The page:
A digital unconditional cash transfer gives a child head of household big hope
Every morning, 16-year old Samnang with a long-sleeved shirt and empty stomach walks around his shelter calling out to feed his chickens. “I love my chickens very much because they are my hope”, he explains.
Thea Samnang is from Moung Reussei district, Battambang province. He dropped out of school in grade 8 due to his family’s financial difficulties. Samnang and his 5-year old brother live with his grandma, and Samnang takes on the role of the head of household, taking care of his grandma in the absence of his parents. “I stopped my study because there was nobody to take care of my grandma” said Samnang.
Mrs. Sok Yen is 73 years-old and suffers with a chronic illness. Her four children all left her, including her youngest daughter - Samnang’s mother, who now works in Thailand. “Normally I live with Samnang’s parents, but they went to Thailand to earn money to pay back their loan to the bank (Angkar), and left two kids with me. Since Covid-19 started they stopped sending money to me and asked Samnang to stop study and take care of me”, said Sok Yen.
Recently, Samnang’s family received the Covid-19 equity fund of 224,000 Riels ($55) from the government that supported to feed the family a little better. During the 2020 flooding, Samnang’s house like many others, was also flooded and they struggled to survive. With support from Save the Children via Komar Rikreay Association and CCWC funded by ECHO, Samnang’s family was selected to receive the $50 cash transfer. With a digital unconditional cash transfer via phone was designed to give a fast transfer to the flood affected families without burdens, Samnang’s grandma was asked to give the phone number to the village leader and through a community sensitization meeting, she was told to wait for message and code. Once she received a code, Samnang as representative for the household collected the cash through his mobile phone at the nearest Wing Agent.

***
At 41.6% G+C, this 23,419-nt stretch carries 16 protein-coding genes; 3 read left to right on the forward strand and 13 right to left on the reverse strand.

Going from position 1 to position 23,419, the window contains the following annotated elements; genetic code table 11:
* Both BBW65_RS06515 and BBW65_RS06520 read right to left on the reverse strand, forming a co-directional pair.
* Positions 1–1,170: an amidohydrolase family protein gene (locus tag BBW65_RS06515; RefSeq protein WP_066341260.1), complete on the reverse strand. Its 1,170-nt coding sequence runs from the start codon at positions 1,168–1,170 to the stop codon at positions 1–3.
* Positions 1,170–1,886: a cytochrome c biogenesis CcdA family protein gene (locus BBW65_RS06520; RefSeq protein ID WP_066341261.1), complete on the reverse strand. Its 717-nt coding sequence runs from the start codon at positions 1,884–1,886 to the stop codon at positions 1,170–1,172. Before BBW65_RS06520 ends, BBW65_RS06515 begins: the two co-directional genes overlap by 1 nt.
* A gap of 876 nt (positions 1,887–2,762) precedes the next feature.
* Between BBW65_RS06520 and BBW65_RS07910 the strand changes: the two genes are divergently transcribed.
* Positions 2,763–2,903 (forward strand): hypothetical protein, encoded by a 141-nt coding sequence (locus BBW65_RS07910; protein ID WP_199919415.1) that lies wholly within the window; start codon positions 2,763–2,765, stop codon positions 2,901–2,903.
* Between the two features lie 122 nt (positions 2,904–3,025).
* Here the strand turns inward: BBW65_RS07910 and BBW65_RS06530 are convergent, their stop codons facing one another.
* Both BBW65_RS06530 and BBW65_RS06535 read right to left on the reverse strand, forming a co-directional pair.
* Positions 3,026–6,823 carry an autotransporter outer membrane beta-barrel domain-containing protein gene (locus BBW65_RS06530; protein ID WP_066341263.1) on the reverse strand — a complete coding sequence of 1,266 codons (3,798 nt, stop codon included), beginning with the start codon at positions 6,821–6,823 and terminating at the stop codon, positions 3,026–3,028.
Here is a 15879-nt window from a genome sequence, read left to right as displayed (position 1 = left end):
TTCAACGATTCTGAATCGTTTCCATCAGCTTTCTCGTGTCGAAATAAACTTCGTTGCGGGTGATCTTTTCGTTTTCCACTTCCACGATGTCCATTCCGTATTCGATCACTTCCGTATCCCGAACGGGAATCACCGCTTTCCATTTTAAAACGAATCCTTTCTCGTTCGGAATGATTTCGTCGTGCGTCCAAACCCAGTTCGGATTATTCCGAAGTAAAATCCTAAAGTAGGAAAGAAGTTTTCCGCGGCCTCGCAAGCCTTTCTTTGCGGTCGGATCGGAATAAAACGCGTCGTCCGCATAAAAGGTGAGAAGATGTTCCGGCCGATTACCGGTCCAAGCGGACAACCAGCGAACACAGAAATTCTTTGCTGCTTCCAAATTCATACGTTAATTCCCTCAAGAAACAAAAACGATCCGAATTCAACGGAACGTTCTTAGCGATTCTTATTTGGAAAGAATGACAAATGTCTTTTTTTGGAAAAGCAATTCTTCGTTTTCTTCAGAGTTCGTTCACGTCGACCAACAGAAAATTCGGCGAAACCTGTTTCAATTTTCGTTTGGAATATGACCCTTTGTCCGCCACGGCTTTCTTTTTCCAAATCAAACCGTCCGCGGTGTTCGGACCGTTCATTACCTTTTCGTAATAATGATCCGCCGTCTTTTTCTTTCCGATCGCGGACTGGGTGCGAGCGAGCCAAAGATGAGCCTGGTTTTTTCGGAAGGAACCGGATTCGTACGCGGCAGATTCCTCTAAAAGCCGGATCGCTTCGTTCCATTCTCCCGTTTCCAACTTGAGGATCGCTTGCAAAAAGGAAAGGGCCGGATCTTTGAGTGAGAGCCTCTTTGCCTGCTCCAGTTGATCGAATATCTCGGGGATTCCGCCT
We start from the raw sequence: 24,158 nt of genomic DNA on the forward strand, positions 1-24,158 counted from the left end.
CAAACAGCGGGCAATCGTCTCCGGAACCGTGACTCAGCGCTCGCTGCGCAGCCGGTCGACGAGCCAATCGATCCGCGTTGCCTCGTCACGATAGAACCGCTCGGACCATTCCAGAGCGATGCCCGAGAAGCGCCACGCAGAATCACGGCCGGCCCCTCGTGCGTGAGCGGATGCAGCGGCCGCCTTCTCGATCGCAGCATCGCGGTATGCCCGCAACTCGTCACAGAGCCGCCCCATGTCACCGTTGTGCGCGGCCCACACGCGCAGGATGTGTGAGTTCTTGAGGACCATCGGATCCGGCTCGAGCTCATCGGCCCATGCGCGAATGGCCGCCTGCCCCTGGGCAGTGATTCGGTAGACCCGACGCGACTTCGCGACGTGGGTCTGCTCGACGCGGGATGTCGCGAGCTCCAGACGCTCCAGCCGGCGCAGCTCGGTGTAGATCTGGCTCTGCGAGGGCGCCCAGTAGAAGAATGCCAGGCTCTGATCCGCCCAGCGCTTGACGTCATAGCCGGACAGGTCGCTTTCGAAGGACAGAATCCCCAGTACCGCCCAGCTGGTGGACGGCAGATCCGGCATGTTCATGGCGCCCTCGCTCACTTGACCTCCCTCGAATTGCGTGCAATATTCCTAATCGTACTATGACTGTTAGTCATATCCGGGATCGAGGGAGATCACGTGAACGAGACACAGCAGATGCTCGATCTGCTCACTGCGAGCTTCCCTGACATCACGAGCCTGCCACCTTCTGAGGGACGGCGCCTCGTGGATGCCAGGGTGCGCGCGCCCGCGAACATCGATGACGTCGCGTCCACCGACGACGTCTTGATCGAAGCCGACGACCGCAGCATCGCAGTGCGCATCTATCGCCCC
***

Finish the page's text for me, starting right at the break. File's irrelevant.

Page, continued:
As soon as he was aware of this $50 cash grant for his family, Samnang immediately asked his grandma for permission to use some of the cash to buy chickens to raise.
Samnang, with a handful of rice to feed his chickens, said “I am so happy that I have a chance to raise chickens. Now I have three hens, two of them have already produced many chicks that are growing bigger and another hen is laying eggs. I have a hope that someday soon I will have many big chickens and I will sell some chickens to buy food and keep some to continue to raise them” said Samnang.
Samnang, at just 16 years of age, cooks food every day for his family. When his grandma feels better, he takes on agricultural work for neighbours to earn a small amount of money to buy food and medicine for his grandma and keep his brother at pre-school. Samnang also joins others to collect fish and make prahok (fermented fish). When he has time, Samnang goes out to find white ants to feed his chickens.
In the future, Samnang wants to continue his study if his parents return home and he wants to be a soldier to defend the country. He hopes that once his chickens grow up he will sell them and buy new clothes also.